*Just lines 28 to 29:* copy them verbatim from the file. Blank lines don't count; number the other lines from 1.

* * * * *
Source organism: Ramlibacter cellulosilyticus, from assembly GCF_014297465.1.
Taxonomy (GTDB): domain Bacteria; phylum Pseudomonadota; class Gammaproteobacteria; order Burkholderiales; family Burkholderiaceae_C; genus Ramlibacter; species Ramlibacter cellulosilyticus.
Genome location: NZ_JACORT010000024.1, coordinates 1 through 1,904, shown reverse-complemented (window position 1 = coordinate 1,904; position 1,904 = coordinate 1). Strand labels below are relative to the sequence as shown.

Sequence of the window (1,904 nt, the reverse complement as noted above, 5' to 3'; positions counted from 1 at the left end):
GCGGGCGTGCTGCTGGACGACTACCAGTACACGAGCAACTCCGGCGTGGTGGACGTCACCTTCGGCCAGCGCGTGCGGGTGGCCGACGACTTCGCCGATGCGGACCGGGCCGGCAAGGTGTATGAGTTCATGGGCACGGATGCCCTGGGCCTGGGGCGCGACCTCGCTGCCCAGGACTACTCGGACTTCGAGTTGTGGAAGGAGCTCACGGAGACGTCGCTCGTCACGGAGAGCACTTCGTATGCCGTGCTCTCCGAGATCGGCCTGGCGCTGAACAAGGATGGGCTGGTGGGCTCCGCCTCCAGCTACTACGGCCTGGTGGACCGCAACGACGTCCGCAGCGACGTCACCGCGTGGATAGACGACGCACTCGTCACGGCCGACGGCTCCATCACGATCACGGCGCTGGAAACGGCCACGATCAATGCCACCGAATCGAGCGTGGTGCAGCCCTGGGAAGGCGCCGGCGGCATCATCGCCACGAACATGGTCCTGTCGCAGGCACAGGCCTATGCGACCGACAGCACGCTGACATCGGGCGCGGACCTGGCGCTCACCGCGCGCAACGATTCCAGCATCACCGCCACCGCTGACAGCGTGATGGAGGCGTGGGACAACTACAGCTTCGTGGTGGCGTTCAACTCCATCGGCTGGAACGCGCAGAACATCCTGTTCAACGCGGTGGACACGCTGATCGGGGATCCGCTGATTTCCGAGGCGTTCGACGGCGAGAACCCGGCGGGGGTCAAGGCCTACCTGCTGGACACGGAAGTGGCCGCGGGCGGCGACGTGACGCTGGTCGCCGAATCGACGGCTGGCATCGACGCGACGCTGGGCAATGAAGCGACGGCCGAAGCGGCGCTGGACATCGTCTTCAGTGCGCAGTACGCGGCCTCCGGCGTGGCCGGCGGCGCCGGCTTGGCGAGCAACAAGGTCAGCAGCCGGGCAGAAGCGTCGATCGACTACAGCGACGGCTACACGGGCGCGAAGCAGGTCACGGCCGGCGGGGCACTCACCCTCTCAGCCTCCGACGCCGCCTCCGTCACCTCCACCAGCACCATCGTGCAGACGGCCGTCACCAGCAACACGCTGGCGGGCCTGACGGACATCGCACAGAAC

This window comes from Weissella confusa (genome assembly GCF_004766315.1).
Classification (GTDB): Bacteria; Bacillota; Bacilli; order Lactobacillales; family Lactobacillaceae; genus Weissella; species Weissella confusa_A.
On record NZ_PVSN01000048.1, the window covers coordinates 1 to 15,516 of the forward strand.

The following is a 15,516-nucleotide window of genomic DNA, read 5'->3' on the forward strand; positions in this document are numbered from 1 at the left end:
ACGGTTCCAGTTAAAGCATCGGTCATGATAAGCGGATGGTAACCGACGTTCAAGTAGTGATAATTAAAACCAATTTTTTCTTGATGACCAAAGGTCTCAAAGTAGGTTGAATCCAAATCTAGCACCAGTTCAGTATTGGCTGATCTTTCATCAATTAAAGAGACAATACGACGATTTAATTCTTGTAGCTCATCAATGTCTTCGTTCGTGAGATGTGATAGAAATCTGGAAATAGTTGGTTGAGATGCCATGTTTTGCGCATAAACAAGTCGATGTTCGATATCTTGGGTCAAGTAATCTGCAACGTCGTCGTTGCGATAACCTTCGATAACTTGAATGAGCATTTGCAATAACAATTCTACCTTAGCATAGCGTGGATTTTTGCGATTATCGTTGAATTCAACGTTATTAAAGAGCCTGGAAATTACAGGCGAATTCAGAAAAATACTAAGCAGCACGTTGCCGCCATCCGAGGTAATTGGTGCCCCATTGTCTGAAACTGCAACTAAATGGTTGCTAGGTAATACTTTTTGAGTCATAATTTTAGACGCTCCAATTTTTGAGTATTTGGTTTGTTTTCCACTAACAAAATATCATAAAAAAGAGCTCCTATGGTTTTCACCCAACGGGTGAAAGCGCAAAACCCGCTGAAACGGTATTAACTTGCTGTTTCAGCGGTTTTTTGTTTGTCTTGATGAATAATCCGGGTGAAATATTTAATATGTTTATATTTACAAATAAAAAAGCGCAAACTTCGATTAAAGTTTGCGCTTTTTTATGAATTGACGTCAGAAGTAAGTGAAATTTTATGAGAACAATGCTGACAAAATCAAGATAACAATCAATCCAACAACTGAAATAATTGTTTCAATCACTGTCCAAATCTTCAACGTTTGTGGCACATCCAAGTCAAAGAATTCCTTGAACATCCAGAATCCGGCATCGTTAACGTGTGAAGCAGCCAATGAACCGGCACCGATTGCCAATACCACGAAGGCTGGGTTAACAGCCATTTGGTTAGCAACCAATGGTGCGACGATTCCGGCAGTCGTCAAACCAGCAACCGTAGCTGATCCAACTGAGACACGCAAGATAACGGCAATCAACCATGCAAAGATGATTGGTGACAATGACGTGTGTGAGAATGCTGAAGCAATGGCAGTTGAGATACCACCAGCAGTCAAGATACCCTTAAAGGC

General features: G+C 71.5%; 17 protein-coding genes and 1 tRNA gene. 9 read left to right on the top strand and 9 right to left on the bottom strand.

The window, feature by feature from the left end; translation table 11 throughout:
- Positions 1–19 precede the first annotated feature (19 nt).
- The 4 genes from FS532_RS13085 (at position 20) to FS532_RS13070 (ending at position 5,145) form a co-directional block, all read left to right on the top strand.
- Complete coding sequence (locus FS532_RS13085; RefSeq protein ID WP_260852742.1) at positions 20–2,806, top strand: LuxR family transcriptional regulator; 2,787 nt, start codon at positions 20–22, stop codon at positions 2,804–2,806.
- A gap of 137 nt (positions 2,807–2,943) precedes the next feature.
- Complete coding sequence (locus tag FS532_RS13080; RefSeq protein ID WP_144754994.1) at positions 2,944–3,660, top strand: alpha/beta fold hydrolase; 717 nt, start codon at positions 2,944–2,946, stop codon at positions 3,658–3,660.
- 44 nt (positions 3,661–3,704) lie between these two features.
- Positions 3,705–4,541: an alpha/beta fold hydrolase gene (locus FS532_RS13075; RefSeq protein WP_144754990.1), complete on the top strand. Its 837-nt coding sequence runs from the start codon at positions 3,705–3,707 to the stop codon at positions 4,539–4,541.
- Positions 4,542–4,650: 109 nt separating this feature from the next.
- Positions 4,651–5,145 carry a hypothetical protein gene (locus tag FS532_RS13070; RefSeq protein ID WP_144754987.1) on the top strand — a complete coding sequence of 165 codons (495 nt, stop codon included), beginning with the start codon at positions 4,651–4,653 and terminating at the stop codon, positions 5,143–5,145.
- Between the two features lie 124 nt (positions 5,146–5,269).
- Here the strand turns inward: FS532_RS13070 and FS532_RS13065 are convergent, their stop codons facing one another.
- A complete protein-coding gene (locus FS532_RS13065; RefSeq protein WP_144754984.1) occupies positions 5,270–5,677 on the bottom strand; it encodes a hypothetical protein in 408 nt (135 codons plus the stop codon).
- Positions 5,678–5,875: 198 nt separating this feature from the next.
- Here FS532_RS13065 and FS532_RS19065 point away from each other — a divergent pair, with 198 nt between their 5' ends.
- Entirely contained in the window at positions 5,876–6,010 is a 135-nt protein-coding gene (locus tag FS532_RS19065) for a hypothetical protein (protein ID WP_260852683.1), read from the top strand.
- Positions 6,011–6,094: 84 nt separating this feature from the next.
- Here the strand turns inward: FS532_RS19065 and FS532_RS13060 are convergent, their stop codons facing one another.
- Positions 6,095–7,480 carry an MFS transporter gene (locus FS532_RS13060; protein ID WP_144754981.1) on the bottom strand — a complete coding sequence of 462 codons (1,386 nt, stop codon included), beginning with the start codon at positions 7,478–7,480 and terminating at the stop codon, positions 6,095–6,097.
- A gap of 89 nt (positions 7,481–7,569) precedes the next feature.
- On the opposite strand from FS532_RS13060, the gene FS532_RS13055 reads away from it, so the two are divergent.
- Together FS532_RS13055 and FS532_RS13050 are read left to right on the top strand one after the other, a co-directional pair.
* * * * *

- Positions 6,011–6,094: 84 nt separating this feature from the next.
- Here the strand turns inward: FS532_RS19065 and FS532_RS13060 are convergent, their stop codons facing one another.